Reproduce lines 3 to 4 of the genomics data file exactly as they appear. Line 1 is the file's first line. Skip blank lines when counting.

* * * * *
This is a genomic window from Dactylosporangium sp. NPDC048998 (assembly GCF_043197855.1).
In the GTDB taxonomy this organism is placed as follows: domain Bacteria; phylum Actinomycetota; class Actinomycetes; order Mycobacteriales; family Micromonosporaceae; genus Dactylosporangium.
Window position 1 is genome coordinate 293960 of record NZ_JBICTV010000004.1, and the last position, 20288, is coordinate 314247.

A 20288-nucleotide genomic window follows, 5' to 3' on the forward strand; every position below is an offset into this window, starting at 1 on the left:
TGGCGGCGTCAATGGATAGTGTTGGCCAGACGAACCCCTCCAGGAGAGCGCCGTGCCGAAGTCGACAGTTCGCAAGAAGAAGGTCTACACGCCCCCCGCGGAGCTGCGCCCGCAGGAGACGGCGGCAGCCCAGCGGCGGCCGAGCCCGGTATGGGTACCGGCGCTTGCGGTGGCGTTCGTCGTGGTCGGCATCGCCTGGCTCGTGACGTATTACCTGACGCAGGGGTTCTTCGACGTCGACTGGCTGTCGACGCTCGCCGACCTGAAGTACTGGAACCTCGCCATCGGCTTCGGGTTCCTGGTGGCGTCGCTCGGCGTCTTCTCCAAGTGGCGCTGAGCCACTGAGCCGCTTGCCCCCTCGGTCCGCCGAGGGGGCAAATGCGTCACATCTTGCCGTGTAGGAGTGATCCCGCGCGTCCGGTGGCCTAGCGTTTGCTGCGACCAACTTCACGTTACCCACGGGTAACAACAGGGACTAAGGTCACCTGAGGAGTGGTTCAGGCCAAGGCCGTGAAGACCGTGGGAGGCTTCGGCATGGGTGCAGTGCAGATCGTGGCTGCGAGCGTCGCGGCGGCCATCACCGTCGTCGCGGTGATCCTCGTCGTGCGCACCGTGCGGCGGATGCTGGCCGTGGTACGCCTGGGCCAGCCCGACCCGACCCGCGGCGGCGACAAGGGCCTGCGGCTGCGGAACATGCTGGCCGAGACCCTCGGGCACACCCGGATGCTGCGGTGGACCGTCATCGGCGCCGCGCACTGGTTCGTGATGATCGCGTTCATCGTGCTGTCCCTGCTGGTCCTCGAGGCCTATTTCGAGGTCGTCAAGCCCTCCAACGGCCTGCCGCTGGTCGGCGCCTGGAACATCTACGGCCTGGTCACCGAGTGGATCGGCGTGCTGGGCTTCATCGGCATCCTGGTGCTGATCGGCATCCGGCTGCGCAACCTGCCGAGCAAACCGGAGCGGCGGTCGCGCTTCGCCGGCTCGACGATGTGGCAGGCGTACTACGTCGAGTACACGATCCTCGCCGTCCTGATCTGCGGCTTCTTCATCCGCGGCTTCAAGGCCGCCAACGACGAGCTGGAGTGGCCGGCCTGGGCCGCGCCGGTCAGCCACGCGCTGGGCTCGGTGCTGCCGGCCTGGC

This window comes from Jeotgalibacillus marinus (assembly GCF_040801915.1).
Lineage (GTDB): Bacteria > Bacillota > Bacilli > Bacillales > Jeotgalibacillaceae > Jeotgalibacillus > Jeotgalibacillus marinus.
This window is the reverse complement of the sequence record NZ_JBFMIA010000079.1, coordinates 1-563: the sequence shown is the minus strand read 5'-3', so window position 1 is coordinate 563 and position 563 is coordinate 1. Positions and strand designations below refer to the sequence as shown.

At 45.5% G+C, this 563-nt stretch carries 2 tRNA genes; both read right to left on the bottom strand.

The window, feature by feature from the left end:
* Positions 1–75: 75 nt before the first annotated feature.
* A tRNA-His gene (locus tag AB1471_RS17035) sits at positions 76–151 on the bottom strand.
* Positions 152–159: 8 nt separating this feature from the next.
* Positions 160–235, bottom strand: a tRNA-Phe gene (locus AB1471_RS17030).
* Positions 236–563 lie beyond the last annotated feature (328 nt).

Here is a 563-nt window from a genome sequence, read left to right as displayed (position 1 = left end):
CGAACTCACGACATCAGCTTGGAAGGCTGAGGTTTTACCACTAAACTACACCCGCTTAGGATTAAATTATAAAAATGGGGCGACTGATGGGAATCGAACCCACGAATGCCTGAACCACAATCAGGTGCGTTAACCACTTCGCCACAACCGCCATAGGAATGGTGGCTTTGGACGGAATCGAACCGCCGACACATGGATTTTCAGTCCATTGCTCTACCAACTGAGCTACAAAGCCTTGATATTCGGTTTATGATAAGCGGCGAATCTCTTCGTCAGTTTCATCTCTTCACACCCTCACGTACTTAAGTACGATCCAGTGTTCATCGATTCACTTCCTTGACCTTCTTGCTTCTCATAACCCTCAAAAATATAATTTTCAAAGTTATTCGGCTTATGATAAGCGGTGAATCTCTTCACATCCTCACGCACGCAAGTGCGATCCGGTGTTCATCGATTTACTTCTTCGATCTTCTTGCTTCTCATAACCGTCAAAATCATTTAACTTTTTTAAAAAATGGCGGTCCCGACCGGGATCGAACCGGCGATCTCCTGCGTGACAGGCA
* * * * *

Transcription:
Window position 1 is genome coordinate 293960 of record NZ_JBICTV010000004.1, and the last position, 20288, is coordinate 314247.

A 20288-nucleotide genomic window follows, 5' to 3' on the forward strand; every position below is an offset into this window, starting at 1 on the left: